StudioOlympic, London
Producer(s)Jimmy Page
Audio sample

Guitarist Jimmy Page heard Baez' version and began developing "Babe I'm Gonna Leave You" early in his career as a session guitarist.[1] He played the song for singer Robert Plant during their first meeting at Page's riverside home at Pangbourne in late July 1968.[12] In his book Stairway to Heaven, Zeppelin tour manager Richard Cole claims that the arrangement evolved when Plant played Page the guitar part that eventually appeared on the album; however, this has been refuted by Page.[13] In an interview, Page commented, "I used to do the song in the days of sitting in the darkness playing my six-string behind Marianne Faithfull."[14]

Although based on the Baez version, Led Zeppelin came up with a very different approach.[1] They incorporate hard rock sections with electric guitar that are performed by the whole group, thus more than doubling the length of Baez' original.[3] When the recording appeared on their 1969 debut album, the credit read "Traditional, arr. by Jimmy Page". In the 1980s, Bredon was made aware of Led Zeppelin's version of the song; since 1990, the Led Zeppelin version has been credited to Anne Bredon, Jimmy Page, and Robert Plant. Bredon received a substantial back-payment of royalties.[12]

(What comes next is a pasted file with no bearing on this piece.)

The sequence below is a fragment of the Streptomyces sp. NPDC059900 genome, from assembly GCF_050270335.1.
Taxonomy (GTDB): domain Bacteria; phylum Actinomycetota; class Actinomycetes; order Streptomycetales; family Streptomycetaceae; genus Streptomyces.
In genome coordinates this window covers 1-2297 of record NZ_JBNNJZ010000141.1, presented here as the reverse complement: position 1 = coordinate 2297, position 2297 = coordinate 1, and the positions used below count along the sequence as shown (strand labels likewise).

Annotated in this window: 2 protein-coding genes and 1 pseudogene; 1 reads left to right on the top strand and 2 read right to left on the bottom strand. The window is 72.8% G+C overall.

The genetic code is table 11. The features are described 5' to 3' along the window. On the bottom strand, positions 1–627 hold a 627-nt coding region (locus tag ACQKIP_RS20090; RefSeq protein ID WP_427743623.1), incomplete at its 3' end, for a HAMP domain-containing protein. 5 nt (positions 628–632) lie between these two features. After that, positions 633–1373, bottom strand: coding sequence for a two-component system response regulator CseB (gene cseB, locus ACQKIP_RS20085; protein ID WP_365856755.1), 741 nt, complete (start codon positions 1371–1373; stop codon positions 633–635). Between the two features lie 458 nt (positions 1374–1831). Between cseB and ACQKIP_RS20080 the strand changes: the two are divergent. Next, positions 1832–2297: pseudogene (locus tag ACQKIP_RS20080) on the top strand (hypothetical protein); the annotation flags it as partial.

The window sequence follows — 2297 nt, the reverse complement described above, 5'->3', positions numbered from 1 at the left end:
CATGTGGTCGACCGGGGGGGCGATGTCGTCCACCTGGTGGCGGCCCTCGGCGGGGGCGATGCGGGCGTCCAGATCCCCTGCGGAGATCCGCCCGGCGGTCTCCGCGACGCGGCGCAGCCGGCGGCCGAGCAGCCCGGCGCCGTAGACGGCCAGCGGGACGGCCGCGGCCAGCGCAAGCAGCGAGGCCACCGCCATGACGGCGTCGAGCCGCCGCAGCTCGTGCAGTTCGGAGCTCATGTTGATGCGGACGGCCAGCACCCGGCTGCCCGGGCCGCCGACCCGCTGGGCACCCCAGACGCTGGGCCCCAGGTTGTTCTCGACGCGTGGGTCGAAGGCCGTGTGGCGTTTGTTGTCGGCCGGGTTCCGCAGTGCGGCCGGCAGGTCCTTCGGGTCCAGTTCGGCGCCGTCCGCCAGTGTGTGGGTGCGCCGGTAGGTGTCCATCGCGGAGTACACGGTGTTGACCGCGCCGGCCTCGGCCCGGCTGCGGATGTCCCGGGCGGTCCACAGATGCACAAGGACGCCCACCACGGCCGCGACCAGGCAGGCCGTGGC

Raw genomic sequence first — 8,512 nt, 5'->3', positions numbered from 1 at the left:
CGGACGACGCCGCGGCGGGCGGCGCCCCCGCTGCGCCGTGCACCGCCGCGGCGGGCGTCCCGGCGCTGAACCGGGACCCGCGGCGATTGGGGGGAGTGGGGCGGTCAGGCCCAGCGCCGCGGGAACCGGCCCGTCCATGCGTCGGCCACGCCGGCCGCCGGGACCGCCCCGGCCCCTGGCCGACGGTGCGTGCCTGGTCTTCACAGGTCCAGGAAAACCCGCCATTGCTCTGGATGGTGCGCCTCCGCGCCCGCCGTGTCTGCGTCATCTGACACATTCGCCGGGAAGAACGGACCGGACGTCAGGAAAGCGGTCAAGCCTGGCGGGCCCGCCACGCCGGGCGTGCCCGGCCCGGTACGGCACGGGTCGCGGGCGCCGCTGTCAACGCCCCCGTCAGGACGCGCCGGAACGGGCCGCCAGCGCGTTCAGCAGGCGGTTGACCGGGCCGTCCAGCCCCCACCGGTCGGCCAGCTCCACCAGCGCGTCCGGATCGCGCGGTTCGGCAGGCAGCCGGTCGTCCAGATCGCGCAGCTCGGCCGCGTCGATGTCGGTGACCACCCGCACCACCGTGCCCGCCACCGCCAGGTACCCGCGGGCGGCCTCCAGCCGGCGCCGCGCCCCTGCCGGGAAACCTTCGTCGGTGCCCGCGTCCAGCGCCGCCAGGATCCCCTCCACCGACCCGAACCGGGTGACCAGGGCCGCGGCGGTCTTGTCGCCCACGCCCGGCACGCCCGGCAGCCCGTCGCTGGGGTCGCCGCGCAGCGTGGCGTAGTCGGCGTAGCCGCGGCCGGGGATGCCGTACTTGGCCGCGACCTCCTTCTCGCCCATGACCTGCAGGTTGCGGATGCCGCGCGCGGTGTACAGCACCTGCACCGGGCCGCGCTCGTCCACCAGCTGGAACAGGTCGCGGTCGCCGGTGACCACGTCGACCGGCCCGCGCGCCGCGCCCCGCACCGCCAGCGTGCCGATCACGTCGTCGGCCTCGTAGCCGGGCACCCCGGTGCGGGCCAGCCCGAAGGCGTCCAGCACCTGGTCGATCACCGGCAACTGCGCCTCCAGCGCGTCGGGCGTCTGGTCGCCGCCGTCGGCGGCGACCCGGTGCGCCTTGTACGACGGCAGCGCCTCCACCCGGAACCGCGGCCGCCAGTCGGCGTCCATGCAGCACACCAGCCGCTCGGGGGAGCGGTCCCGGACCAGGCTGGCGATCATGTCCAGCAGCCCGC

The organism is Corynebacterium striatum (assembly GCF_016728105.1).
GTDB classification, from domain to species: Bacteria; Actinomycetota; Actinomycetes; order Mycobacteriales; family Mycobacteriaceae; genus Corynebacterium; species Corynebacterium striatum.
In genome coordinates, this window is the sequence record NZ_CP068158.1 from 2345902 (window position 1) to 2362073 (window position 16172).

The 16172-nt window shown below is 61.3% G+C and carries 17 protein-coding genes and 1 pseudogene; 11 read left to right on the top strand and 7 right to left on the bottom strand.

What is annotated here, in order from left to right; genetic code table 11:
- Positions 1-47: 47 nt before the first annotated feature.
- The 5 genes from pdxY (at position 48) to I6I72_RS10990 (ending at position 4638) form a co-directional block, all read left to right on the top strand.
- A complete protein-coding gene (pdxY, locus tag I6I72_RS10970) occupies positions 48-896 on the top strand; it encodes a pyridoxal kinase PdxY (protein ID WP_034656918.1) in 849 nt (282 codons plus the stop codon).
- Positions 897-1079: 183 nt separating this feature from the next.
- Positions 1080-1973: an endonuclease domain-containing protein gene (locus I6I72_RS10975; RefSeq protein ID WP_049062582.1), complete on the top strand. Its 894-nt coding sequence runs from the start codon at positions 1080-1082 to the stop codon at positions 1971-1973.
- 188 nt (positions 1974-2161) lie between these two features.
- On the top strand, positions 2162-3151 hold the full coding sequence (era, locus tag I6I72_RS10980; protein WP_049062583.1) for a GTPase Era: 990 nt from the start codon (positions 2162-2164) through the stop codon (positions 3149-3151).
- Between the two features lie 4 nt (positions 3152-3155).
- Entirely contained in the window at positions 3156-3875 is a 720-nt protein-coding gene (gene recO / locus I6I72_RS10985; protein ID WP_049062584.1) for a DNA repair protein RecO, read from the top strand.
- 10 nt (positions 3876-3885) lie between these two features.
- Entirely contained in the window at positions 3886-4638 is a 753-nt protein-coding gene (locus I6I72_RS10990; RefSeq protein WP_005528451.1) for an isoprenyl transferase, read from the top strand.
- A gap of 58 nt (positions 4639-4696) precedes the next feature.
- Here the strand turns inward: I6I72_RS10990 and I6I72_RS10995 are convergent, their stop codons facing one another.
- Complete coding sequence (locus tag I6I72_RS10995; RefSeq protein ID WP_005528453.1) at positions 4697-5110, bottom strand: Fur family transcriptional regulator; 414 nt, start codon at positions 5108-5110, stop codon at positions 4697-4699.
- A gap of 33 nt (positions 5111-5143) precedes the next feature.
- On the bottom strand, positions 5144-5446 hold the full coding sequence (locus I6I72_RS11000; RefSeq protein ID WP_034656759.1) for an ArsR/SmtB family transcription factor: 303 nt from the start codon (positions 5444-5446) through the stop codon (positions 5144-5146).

The band played this song at Led Zeppelin concerts on its 1969 concert tours; a filmed performance at Danmarks Radio, Gladsaxe, Denmark, on March 17, 1969, is included on the Led Zeppelin DVD (2003). For their 1998 reunion, Page and Plant performed a 9-minute version of the song. Plant has performed the song as a solo artist and with his bands Strange Sensation and the Sensational Space Shifters.

As of 2002, the 1969 promotional EP using the song as the A-side track and "Dazed and Confused" as B-side had been one of top ten Led Zeppelin music collectibles.[15] A collector Rick Barrett, dedicated to his Led Zeppelin memorabilia, sold several copies of the promo EP for US$300–500 each, "depending on the condition of the sleeve and of the record itself," said Barrett.[16]